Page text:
There are many advantages to wearing contact lenses. Contact lenses can often provide vision that is nearly as good (and sometimes even better!) than the vision that patients achieve through their glasses alone. While inserting and removing contact lenses might come more naturally to some patients, anyone can learn to use contact lenses and care for them properly.
Our doctors are often asked what the best age is to learn to wear contact lenses. While some children with very large glasses prescriptions are fit in contacts when they are young, this is more out of necessity than to give them an advantage in sports. The average age to start wearing contact lenses is about twelve, though there is some variability on both sides of that figure. As Dr. Brian Abert, O.D., FAAO tells his patients, “We have patients who wear contacts at 8 years old that do great, and some patients who are 40 that shouldn’t wear contacts at all.”
What is most important is that the patient (with or without the help of their parents) take care of their contacts and their eyes as directed for their best vision and eye health. First off, re-usable contact lenses should be cleaned each day using one of several different cleaning regimens (which your doctor will go over with you and your child). If you are using daily disposable lenses, then the lenses don’t need to be cleaned – just toss them at the end of the day! Contact lenses should never be slept in. Sleeping in your contact lenses, also called “extended wear” greatly increases your chances of getting a corneal ulcer. Because of infection risks, contact lenses should be not be used around pool water, and should be changed as directed.
Knowing how to insert and remove contact lenses is important for all new contact lens wearers, and we will teach your child how to insert and remove the lenses before they take their lenses home to try. After trying the lenses for 1-2 weeks, we ask that you and your child return for a contact lens follow-up appointment. At that appointment, we will check the health of the eyes, the vision with the contact lenses in place, the fit of the lenses on the eyes, and chat with the child and parent about how the contact lenses are doing. Are there any comfort issues? Are there any vision issues? Do the contacts work well in the context of school and sports? Our doctors will iron out any issues that your child might be having at their contact lens follow-up before you purchase their lenses to make sure they are in a great position to have their contacts work great!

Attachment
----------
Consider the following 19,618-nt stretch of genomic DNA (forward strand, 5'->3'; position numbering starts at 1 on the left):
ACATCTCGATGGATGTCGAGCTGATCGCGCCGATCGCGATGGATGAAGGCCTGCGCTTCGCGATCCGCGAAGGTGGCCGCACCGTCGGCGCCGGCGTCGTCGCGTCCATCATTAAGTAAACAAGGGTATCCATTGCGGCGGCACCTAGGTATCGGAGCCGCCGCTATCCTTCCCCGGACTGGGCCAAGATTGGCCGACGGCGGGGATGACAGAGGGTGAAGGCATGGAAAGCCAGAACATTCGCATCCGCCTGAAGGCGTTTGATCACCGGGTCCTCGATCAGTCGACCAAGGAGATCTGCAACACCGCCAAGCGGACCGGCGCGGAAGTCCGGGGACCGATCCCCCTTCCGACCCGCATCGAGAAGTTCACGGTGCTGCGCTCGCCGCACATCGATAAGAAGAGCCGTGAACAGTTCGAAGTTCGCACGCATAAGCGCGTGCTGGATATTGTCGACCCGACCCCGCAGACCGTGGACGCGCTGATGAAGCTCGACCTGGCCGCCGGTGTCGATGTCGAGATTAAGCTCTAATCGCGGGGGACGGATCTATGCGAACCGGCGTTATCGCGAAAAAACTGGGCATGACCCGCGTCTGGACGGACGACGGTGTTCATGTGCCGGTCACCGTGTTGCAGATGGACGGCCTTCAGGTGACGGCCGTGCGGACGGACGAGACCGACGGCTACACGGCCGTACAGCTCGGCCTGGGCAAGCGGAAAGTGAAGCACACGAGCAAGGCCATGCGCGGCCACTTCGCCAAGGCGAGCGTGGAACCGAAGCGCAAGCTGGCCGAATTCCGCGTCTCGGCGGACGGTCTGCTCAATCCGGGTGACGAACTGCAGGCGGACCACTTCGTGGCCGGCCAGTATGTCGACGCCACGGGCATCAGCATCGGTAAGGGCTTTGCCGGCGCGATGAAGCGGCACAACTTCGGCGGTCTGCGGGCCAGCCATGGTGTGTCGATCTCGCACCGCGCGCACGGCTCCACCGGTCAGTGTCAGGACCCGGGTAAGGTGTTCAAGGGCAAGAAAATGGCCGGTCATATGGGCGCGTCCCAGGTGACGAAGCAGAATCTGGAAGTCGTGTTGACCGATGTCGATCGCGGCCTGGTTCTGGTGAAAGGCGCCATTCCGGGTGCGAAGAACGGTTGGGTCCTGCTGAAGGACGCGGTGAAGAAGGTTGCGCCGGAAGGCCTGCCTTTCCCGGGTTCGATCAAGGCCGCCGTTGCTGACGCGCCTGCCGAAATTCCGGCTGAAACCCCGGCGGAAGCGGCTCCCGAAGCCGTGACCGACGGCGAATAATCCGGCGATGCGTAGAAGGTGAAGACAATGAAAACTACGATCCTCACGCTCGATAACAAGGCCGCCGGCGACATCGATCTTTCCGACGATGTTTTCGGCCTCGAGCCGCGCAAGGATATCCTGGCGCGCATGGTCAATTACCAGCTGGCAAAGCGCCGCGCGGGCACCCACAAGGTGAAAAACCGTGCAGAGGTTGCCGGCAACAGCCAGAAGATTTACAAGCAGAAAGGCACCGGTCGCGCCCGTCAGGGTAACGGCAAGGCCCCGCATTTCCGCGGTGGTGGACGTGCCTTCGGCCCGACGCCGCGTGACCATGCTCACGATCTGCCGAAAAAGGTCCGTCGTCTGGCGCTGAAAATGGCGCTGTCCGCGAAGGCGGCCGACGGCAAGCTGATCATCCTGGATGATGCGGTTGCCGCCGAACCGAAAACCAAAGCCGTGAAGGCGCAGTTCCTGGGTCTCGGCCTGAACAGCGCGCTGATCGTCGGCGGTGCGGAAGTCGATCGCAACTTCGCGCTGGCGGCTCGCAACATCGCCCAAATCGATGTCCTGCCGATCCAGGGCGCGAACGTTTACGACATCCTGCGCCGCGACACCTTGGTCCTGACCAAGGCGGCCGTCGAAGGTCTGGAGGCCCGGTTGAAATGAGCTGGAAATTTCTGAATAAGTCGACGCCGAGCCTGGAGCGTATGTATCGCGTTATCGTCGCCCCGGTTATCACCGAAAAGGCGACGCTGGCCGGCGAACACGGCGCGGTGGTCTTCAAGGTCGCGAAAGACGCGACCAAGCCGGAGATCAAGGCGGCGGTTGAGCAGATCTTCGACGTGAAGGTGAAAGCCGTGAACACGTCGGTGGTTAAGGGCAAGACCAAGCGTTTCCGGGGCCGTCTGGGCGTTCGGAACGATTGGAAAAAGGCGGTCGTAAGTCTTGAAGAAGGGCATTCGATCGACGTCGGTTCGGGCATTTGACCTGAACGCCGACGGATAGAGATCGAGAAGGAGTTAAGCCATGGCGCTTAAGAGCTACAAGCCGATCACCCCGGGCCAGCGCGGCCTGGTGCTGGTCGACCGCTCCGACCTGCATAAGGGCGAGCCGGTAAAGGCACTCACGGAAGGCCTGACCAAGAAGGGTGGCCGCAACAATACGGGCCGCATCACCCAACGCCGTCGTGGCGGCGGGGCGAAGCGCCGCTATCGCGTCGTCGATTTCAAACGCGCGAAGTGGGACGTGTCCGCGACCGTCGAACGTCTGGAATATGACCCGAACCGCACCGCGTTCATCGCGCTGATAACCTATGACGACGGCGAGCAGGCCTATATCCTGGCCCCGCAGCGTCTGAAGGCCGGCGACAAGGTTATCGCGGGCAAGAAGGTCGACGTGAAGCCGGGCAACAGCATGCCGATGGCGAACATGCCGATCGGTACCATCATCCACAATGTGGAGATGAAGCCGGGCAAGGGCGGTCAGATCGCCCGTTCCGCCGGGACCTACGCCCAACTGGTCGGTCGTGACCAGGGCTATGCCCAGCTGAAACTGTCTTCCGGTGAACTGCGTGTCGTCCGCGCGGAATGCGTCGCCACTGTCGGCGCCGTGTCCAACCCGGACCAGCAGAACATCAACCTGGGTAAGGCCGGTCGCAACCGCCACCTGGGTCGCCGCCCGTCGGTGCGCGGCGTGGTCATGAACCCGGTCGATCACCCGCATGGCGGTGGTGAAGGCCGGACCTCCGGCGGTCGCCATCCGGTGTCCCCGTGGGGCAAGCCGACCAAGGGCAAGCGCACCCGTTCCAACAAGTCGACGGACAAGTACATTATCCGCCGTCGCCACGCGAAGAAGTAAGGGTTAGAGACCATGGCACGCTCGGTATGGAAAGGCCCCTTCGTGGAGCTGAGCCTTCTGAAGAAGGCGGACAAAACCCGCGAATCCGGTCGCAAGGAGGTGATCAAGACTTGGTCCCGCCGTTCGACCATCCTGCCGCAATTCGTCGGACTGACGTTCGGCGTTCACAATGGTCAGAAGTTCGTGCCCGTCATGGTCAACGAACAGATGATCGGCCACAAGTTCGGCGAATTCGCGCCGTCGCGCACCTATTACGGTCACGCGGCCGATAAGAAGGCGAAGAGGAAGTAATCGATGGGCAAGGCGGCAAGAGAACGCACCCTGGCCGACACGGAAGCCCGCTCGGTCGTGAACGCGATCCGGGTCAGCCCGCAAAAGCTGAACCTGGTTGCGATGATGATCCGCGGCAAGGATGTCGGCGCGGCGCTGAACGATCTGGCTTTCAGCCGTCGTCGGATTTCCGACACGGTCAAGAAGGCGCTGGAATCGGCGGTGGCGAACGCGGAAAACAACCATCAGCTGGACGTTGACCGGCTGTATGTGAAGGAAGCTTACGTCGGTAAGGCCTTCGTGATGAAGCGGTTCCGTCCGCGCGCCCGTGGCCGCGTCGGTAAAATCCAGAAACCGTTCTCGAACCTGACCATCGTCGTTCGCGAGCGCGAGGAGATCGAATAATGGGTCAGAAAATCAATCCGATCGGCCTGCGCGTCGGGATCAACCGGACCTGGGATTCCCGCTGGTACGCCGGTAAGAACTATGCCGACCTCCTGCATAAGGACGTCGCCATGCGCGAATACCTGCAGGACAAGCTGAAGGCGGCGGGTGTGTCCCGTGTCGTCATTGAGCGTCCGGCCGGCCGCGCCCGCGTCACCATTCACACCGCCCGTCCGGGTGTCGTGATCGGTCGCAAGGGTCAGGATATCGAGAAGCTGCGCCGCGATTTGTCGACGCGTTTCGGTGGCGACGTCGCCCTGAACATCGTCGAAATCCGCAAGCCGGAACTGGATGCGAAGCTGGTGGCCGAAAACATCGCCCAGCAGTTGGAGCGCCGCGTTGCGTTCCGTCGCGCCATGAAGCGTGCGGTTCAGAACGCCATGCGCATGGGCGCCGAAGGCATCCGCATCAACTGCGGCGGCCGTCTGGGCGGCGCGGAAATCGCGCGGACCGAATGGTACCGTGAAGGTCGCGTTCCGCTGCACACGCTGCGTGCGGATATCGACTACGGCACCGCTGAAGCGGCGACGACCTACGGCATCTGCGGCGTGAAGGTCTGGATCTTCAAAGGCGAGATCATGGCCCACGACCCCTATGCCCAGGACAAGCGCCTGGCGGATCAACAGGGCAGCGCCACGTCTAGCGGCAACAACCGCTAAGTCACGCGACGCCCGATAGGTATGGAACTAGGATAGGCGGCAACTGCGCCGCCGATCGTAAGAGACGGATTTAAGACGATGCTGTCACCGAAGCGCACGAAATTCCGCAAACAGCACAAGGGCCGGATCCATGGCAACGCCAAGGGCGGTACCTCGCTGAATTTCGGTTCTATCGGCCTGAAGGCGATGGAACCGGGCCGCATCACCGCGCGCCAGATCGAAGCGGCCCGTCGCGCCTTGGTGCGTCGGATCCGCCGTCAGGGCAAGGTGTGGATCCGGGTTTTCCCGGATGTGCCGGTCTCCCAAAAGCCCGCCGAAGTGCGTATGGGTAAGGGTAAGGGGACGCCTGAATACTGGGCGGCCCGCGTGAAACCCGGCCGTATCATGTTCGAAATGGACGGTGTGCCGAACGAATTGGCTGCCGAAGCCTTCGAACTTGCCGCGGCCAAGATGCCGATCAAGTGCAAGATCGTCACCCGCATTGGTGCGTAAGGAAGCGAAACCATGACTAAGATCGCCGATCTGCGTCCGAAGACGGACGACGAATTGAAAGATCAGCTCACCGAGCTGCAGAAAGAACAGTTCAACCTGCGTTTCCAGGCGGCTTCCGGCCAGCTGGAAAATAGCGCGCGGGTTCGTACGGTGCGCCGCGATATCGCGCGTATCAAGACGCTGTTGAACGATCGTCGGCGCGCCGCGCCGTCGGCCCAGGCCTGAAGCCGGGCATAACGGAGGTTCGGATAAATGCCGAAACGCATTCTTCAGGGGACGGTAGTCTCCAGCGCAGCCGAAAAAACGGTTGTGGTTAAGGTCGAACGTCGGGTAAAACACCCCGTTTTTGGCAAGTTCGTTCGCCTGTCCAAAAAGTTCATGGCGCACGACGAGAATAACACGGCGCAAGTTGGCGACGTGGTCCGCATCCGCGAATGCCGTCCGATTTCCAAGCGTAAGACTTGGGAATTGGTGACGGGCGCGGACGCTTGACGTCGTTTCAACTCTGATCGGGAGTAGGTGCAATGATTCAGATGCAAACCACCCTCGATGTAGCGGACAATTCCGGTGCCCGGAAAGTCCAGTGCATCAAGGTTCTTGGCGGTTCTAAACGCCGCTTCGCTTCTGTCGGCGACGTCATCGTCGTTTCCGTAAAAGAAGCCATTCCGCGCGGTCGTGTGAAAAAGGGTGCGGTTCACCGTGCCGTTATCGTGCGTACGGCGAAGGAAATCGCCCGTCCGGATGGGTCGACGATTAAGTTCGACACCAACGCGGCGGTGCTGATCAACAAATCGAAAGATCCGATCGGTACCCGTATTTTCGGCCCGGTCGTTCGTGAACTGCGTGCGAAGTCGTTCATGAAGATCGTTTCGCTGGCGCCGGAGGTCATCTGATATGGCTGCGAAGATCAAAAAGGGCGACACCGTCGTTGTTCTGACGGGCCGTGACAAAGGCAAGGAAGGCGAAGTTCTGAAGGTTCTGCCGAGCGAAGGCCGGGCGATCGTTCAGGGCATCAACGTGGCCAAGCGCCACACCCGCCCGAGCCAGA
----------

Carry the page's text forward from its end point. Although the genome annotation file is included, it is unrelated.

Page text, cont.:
Contact lenses are a fun and exciting opportunity for your child. Please ask you eye doctor to discuss contact lenses at your child’s next annual comprehensive eye and vision exam. Feel free to call us to schedule your child’s annual eye check-up at (303) 450-2020, or use the button below to schedule online!
Advantage to Contact Lenses
- Greater vision when playing sports
- Sunglasses can be non-power (plano)
- Increased peripheral vision
- No issues with fogging glasses lenses
- High-prescription lenses can be heavy in glasses
- Unlike glasses, contact lenses are harder to lose since they remain in the eye
Responsibilities Needed to Wear Contact Lenses
- Daily cleaning of the lenses (if wearing re-useable lenses)
- Never sleep in lenses
- Do not use contact lenses in or around pool water
- Replace lenses as directed
- Know how to remove and insert the contact lenses